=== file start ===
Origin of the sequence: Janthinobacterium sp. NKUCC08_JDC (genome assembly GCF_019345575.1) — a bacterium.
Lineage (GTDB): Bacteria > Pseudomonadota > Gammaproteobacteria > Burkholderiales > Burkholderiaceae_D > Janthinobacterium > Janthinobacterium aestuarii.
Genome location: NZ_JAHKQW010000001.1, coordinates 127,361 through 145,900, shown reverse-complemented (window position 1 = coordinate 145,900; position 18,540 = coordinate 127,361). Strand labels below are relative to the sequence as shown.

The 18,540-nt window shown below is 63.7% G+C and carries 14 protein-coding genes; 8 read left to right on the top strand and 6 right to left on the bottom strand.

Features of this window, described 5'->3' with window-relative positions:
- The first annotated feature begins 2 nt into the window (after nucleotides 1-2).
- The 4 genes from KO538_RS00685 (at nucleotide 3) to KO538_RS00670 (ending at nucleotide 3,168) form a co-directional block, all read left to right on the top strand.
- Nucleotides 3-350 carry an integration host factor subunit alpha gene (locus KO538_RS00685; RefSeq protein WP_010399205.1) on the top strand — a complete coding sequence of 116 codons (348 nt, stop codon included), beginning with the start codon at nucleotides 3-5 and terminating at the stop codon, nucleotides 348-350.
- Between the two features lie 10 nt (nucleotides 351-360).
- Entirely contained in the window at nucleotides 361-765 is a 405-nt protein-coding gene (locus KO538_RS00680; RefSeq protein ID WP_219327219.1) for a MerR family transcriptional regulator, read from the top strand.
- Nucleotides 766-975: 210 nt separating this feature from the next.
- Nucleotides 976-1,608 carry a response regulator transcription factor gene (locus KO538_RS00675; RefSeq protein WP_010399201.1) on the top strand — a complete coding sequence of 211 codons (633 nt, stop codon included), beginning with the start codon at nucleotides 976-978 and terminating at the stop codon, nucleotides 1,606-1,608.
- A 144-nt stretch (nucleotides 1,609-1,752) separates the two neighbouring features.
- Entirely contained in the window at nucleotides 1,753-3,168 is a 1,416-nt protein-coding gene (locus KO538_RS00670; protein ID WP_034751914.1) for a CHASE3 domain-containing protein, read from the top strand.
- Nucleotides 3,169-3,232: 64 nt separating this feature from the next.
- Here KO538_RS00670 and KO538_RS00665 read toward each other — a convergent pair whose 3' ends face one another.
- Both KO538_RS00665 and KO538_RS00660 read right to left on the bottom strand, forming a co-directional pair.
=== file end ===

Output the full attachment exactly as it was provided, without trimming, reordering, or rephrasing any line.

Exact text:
Origin of the sequence: Janthinobacterium sp. NKUCC08_JDC (genome assembly GCF_019345575.1) — a bacterium.
Lineage (GTDB): Bacteria > Pseudomonadota > Gammaproteobacteria > Burkholderiales > Burkholderiaceae_D > Janthinobacterium > Janthinobacterium aestuarii.
Genome location: NZ_JAHKQW010000001.1, coordinates 127,361 through 145,900, shown reverse-complemented (window position 1 = coordinate 145,900; position 18,540 = coordinate 127,361). Strand labels below are relative to the sequence as shown.

The 18,540-nt window shown below is 63.7% G+C and carries 14 protein-coding genes; 8 read left to right on the top strand and 6 right to left on the bottom strand.

Features of this window, described 5'->3' with window-relative positions:
- The first annotated feature begins 2 nt into the window (after nucleotides 1-2).
- The 4 genes from KO538_RS00685 (at nucleotide 3) to KO538_RS00670 (ending at nucleotide 3,168) form a co-directional block, all read left to right on the top strand.
- Nucleotides 3-350 carry an integration host factor subunit alpha gene (locus KO538_RS00685; RefSeq protein WP_010399205.1) on the top strand — a complete coding sequence of 116 codons (348 nt, stop codon included), beginning with the start codon at nucleotides 3-5 and terminating at the stop codon, nucleotides 348-350.
- Between the two features lie 10 nt (nucleotides 351-360).
- Entirely contained in the window at nucleotides 361-765 is a 405-nt protein-coding gene (locus KO538_RS00680; RefSeq protein ID WP_219327219.1) for a MerR family transcriptional regulator, read from the top strand.
- Nucleotides 766-975: 210 nt separating this feature from the next.
- Nucleotides 976-1,608 carry a response regulator transcription factor gene (locus KO538_RS00675; RefSeq protein WP_010399201.1) on the top strand — a complete coding sequence of 211 codons (633 nt, stop codon included), beginning with the start codon at nucleotides 976-978 and terminating at the stop codon, nucleotides 1,606-1,608.
- A 144-nt stretch (nucleotides 1,609-1,752) separates the two neighbouring features.
- Entirely contained in the window at nucleotides 1,753-3,168 is a 1,416-nt protein-coding gene (locus KO538_RS00670; protein ID WP_034751914.1) for a CHASE3 domain-containing protein, read from the top strand.
- Nucleotides 3,169-3,232: 64 nt separating this feature from the next.
- Here KO538_RS00670 and KO538_RS00665 read toward each other — a convergent pair whose 3' ends face one another.
- Both KO538_RS00665 and KO538_RS00660 read right to left on the bottom strand, forming a co-directional pair.